New York Giants Draft Philosophy: Boring, But Effective

There were eight trades in the first round of the 2012 NFL Draft, and about a gazillion over the course of the next six rounds (gazillion is a good number to use when you can't find the real total). Anyway, the point is that all of that activity took place without your defending Super Bowl champion New York Giants moving a muscle.

The Giants sat in the spots the draft gave them and, as usual, came out of the now three-day affair looking as if they had done solid work. This is why the Giants have won two Super Bowls in four years and four in their history. It is why they always have a chance to be good, and why the 4-12 season is a rarity while being in contention is the norm.

The Giants have a plan, they stick to the plan, they don't panic over one player or position (this also applies to Osi Umenyiora and his contract whining). They trust the process, that no matter when they select their will be good players on the board who can help them, and they trust their scouts to identify them.

Are they wrong sometimes? Certainly. They are right, however, way more often than they are wrong.

New York Giants coach Tom Coughlin described the Giants rather boring, workman-like approach to the draft.

"I think we take a lot of pride in getting the proper grade on the player. A lot of pride in ranking the players properly and then stacking the board and believing that there is going to be a good player for us to pick by virtue of showing patience and not doing a lot of maneuvering," Coughlin said. "We don't do a lot of trading. We don't do a lot of maneuvering. We do have a number of calls that come into the room offering to maneuver, a lot of which are ‘Are you interested in?' Of course, as you know, to move substantially, particularly if you're going to move up substantially, is going to cost you some picks. So we believe that we'll have an opportunity to draft a good football player, whether you're talking third, fourth round or whether you're talking even later in the draft."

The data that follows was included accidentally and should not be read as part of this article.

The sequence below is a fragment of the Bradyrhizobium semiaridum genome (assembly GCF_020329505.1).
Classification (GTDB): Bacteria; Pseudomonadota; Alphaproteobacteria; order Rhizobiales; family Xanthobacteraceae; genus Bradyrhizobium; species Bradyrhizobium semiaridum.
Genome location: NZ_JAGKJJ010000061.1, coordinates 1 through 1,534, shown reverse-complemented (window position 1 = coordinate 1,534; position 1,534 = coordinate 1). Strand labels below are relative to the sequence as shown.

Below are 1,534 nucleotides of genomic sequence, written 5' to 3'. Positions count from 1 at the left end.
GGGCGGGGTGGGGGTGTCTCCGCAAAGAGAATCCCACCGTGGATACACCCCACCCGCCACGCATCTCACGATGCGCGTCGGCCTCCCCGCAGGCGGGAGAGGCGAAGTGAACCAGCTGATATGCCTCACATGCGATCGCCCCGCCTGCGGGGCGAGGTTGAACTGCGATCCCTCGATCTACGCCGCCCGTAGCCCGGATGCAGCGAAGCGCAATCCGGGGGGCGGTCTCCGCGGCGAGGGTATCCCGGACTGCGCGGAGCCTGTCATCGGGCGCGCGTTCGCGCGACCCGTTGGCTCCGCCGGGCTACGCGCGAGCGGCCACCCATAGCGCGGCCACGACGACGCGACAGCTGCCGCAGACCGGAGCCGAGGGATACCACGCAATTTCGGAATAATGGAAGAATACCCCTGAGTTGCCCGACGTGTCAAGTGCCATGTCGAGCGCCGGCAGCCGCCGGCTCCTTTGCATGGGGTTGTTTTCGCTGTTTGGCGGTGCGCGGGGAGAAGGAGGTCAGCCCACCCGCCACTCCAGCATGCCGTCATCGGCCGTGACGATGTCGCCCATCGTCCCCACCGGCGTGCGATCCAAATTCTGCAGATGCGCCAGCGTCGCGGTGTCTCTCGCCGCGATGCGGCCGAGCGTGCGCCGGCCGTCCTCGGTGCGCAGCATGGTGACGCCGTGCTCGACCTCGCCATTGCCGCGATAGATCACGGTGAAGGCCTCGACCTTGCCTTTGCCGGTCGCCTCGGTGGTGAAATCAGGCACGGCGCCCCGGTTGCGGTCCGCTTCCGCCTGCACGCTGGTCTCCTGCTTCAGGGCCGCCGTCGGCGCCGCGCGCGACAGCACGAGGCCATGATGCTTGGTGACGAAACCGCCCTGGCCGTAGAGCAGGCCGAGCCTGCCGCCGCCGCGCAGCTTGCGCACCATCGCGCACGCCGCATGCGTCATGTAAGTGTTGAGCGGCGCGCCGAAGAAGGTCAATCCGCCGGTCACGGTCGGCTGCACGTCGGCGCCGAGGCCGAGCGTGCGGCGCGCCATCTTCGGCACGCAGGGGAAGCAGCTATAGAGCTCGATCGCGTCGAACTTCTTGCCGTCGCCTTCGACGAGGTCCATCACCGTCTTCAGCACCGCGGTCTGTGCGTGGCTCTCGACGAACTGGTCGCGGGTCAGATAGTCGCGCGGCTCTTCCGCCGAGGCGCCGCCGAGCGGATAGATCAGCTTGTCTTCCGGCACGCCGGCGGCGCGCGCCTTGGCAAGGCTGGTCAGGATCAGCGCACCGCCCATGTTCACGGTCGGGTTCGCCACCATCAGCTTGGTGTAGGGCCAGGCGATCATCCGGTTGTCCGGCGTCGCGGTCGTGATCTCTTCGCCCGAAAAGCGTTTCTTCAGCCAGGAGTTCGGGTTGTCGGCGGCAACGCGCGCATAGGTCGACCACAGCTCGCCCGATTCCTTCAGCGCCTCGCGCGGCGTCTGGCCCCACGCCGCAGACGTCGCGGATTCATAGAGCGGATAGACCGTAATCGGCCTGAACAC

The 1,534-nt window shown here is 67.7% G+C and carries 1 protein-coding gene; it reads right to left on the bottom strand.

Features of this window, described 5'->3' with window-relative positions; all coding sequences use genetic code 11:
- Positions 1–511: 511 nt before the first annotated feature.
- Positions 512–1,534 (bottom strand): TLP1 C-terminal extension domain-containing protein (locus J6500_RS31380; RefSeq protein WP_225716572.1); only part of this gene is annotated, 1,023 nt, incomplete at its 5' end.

This is the way George Young, the general manager who lifted the Giants from their deepest, darkest period, did business. He sat there, let the draft come to him and took the best player he could whenever it was his turn. It's the way he trained Ernie Accorsi, and the way Accorsi trained Jerry Reese, the current general manager.

The Giants have occasionally pulled the trigger on deals, the draft day mega-deal for Eli Manning being the one that the franchise is currently built on, of course. As a general rule, though, teams wanting to jump all around the draft board would be better served to call someone else rather than wasting Reese's time.

The two times I can remember the Giants moving up in recent years were to grab wide receivers Sinorice Moss and Ramses Barden. It seems that Reese has learned his lesson from those moves. I would use the word 'failure,' but Barden is still on the roster so I won't. Or, did I just use it, anyway?

"We've moved up to get guys before and it hasn't worked out that great for us," Reese said. "We're a little bit leery of moving up and taking guys. We've done that in the past and I don't think our success has been very good."

If you want to think the Giants "lost" Boise State running back Doug Martin this year because they would not move up to get in front of Tampa Bay, which took Martin at No. 31, Reese is fine with that. He will take David Wilson, which he did, then go on WFAN and tell Mike Francesa the Giants would not have selected Martin, anyway.

Yes, the method is methodical. Yes, it's boring. Yes, it can lead to fingernail biting and head-scratching during the draft.

The results, though, show that the Giants are competitive almost every season. In the end, that's what counts.

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